The Malta Independent 23 June 2024, Sunday
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Government offers one-time €3,000 ‘final’ payment to AFM personnel over past injustices

Kevin Schembri Orland Sunday, 26 May 2024, 07:15 Last update: about 27 days ago

The government has offered a one-time “final” €3,000 payment to some 700 Armed Forces of Malta personnel who had filed complaints over injustices they claimed they had suffered in the past.

This offer to settle came just three weeks before Malta will be voting to elect its representatives at the European Parliament and local councils in the next five years.

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The government would not say how many of the AFM members have taken up the offer, but The Malta Independent on Sunday is informed that around 300 of the recipients have refused it and are prepared to take the matter further.

The €3,000 ex-gratia payment was offered to AFM personnel who had filed a complaint over alleged grievances committed before 2013 with the Commission for Injustices of the Armed Forces of Malta, which had been appointed in 2017. The Commission was chaired by Colonel Alexander Dalli who, before being appointed to head the Corradino Correctional Facility in June 2018, had submitted the findings.

A Home Affairs Ministry spokesperson, following the publication of the article, told this newsroom that in those cases where injustices were found to be valid by the Coimmission will also be offered compensation over and above the €3000 that would be equivalent to what the injustice amounted to as a full and final settlement, although they also have a right to appeal. Those not found valid were offered the €3000 only.

In 2023, MaltaToday had reported that this Commission had received around 700 cases for consideration, but the complainants since then had been left in limbo.

In a letter dated 14 May, and signed by Joyce Dimech, permanent secretary at the Home Affairs Ministry, the recipients were told that the Commission had concluded its report, and that recommendations had been presented to the Ministry of Home Affairs, Security and Employment.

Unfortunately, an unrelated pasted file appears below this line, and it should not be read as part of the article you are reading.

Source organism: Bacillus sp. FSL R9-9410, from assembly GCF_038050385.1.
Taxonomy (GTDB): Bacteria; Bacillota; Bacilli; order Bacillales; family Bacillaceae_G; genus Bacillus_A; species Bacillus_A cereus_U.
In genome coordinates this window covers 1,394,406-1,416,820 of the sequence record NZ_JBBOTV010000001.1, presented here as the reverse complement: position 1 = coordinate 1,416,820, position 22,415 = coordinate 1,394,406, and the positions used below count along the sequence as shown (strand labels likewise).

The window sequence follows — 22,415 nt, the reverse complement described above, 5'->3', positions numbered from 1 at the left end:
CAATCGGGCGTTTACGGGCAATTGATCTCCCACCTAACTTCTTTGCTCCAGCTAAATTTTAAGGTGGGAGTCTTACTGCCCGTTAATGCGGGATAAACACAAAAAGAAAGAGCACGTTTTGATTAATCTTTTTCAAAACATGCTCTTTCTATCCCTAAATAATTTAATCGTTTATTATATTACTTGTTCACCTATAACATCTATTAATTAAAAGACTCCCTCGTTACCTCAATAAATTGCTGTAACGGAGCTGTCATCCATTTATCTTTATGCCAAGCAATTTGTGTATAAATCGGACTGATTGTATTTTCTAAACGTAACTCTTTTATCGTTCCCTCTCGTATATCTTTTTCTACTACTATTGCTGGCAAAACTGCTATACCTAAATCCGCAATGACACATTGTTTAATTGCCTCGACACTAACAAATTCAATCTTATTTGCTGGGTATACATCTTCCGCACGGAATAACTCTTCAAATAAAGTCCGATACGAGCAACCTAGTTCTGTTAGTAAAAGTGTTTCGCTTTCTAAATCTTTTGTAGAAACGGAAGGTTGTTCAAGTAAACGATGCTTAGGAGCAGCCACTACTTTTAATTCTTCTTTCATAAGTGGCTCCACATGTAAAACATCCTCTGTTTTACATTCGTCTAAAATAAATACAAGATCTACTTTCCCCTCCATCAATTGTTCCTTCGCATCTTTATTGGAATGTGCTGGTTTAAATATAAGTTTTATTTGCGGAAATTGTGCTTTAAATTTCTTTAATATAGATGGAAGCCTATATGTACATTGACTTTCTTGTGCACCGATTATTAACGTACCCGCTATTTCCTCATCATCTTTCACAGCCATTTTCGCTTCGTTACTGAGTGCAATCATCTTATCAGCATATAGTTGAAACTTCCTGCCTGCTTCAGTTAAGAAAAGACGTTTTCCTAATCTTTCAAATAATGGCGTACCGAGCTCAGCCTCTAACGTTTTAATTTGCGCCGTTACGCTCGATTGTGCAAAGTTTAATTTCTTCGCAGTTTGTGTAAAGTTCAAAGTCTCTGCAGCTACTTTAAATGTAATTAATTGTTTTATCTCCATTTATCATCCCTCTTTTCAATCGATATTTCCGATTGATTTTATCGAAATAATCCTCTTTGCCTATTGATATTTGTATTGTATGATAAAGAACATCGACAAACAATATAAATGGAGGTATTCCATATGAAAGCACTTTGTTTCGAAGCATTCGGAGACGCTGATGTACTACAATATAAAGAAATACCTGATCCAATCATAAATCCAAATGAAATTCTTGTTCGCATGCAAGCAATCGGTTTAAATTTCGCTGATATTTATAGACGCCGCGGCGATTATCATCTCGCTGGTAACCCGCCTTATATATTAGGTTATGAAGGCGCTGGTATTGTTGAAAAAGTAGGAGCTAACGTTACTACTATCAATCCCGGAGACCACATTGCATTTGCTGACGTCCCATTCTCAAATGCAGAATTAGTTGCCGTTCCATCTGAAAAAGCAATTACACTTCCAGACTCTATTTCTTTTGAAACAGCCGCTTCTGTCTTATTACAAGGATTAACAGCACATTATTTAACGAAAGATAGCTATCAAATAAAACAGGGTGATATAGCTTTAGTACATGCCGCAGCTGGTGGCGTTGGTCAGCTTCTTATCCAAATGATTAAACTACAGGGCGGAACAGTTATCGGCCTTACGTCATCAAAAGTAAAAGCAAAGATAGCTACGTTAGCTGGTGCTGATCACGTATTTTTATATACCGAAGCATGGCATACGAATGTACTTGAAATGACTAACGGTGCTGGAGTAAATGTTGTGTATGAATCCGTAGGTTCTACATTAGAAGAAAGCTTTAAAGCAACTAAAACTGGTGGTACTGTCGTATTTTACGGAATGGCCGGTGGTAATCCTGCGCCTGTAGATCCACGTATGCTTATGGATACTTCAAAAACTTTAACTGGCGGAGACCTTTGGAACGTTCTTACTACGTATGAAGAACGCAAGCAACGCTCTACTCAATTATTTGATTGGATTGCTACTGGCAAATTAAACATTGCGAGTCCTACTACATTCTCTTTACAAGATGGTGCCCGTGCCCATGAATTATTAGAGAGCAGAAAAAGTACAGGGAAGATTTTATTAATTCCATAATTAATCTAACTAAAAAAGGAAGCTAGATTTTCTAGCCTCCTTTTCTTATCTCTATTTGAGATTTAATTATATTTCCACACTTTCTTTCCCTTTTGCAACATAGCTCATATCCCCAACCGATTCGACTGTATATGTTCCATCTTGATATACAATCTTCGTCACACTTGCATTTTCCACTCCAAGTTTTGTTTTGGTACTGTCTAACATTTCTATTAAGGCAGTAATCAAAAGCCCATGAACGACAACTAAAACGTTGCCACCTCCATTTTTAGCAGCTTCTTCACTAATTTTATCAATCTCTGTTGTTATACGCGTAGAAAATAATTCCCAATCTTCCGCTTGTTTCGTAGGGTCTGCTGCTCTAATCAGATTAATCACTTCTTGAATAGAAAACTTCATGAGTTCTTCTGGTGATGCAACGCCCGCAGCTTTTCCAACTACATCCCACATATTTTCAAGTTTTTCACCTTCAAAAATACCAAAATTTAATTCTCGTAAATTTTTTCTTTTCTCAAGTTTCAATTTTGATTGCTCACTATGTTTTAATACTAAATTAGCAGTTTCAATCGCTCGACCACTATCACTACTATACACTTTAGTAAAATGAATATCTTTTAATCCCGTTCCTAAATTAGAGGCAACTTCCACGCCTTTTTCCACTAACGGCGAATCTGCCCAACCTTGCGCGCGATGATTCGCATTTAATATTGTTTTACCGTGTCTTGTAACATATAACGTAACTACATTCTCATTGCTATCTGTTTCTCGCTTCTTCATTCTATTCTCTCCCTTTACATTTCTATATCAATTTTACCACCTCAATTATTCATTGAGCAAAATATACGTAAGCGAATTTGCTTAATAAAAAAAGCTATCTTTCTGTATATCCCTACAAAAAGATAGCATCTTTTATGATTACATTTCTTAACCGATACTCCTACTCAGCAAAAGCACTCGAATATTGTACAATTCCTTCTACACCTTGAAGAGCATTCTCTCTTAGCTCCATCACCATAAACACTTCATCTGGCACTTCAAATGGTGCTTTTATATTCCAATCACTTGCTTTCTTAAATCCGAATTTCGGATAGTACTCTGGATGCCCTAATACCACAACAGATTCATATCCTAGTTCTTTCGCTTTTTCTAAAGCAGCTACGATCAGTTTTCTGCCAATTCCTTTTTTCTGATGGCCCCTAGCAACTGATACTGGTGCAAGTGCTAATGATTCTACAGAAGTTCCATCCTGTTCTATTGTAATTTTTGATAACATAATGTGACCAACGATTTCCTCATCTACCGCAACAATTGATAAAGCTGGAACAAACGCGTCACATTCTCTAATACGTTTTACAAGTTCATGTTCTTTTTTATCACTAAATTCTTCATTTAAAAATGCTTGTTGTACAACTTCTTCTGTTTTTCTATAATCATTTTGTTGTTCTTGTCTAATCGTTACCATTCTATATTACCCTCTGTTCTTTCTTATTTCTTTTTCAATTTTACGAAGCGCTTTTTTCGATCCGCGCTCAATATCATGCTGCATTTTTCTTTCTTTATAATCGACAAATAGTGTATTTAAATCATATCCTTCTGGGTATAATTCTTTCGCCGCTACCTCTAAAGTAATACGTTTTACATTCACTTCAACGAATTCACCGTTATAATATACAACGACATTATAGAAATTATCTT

The letter, which The Malta Independent on Sunday has seen, goes on to say that the recipients “are being offered an ex-gratia compensation of €3,000 as a full and final settlement to your complaint and of any claim related thereto”.

The payment, the letter adds, is based on the Commission’s report regarding the respective case “in which a favourable redress has not been given”.

Those who received the letter had until last Friday at noon so say whether or not they would be accepting the decision of the Complaints Board. If they disagreed, they were given 10 working days to fill in and submit what the ministry described as an appeal letter.

This newsroom sent questions to the Home Affairs Ministry. The Ministry was asked to state how many of the complaints made by those 700 current or former soldiers were found to be valid by the Commission; how many of them were offered an ex-gratia compensation, how many of these had their complaints denied; how many accepted the ex-gratia payment and why the government chose to make these ex-gratia payments now.

The ministry did not give the details asked for, choosing to reply as follows: “The Commission for Injustices within the Armed Forces of Malta was appointed in 2017 to address the innumerable injustices suffered by Armed Forces members during the previous administration. Some of the grievances were justified, others were not, and others were partially justified by the then-appointed Commission. The ex-gratia compensation of 3,000 was offered in full and final settlement to the complaint, with the aim of concluding as many cases as possible. This government is truly committed to enhancing the conditions of all disciplined forces, including the Armed Forces of Malta, not only by sealing an unprecedented number of sectoral agreements but also by enhancing the personnel's working conditions, which are a far cry from what they experienced in the past.”

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